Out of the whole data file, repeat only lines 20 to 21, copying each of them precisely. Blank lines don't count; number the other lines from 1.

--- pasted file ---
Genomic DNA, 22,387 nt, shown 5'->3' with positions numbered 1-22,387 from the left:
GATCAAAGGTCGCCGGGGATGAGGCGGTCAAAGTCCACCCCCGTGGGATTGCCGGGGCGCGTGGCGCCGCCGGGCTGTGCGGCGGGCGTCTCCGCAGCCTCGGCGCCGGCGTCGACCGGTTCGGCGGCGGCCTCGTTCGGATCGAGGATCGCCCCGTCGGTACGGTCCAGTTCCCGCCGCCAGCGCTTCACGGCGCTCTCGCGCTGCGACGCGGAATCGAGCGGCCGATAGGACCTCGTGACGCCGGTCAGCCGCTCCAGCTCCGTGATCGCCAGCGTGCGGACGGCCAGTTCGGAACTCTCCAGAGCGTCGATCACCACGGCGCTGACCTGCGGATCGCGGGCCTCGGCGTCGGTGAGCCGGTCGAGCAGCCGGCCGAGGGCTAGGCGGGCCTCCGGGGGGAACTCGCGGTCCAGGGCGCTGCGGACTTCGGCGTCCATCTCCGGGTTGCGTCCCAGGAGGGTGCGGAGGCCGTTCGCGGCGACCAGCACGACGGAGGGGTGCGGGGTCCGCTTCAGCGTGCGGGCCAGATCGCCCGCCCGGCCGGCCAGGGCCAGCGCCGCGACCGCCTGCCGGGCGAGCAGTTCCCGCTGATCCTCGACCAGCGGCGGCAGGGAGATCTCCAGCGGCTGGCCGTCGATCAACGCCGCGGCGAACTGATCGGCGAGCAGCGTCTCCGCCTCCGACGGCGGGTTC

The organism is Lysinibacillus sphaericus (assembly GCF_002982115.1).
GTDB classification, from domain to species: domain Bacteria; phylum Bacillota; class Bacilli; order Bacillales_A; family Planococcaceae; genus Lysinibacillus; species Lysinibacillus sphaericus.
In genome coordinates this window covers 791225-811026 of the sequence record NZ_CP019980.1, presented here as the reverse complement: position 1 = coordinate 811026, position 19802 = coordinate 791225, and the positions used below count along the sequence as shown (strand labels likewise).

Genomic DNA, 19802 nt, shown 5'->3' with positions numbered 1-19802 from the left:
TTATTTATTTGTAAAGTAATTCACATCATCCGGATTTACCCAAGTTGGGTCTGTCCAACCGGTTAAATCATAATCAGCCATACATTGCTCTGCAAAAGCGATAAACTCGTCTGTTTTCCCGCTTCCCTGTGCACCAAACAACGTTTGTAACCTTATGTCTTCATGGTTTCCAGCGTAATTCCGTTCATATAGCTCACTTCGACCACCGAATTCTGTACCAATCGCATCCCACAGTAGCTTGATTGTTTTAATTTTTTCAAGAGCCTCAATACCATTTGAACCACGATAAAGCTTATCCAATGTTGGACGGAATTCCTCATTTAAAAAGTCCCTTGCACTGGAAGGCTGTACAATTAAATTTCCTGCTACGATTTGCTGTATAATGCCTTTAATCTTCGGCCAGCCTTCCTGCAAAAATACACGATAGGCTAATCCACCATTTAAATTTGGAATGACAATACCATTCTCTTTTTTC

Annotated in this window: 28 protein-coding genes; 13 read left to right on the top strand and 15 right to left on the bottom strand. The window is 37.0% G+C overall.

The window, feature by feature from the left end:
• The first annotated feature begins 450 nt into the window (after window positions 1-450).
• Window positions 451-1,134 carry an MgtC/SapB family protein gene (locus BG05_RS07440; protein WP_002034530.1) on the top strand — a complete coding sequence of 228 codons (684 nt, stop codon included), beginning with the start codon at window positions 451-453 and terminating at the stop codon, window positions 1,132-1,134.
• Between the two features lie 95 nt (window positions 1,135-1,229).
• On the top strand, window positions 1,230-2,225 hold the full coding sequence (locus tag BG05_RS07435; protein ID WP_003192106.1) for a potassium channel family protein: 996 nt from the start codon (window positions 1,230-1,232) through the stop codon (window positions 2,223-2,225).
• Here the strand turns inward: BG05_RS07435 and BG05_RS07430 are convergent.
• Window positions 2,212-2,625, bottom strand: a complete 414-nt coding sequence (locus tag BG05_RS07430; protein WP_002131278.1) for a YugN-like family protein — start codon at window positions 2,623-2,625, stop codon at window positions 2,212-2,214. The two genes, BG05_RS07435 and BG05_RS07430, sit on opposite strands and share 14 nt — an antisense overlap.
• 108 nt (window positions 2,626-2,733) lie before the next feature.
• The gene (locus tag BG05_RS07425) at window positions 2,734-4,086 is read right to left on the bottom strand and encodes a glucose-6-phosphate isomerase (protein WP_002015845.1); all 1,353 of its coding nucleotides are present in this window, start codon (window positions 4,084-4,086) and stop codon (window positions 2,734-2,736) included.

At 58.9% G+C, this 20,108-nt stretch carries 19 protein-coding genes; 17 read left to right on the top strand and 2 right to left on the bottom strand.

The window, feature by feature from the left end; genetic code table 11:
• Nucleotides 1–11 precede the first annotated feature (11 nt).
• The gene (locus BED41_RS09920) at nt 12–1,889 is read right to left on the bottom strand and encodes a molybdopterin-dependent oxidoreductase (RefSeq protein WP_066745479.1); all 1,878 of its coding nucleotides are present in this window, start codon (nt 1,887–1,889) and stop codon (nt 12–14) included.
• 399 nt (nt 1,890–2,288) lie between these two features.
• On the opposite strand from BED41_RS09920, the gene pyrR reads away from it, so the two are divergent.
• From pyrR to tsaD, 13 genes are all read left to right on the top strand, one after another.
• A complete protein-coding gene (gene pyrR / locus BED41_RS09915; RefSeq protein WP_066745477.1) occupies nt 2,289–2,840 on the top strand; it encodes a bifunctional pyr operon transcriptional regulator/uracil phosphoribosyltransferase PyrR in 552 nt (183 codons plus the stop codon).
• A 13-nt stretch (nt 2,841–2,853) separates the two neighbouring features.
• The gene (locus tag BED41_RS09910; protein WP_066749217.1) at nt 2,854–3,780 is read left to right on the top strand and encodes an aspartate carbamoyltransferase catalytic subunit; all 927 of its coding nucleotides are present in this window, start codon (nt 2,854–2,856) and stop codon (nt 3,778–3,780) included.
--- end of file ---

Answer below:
• Nucleotides 1–11 precede the first annotated feature (11 nt).
• The gene (locus BED41_RS09920) at nt 12–1,889 is read right to left on the bottom strand and encodes a molybdopterin-dependent oxidoreductase (RefSeq protein WP_066745479.1); all 1,878 of its coding nucleotides are present in this window, start codon (nt 1,887–1,889) and stop codon (nt 12–14) included.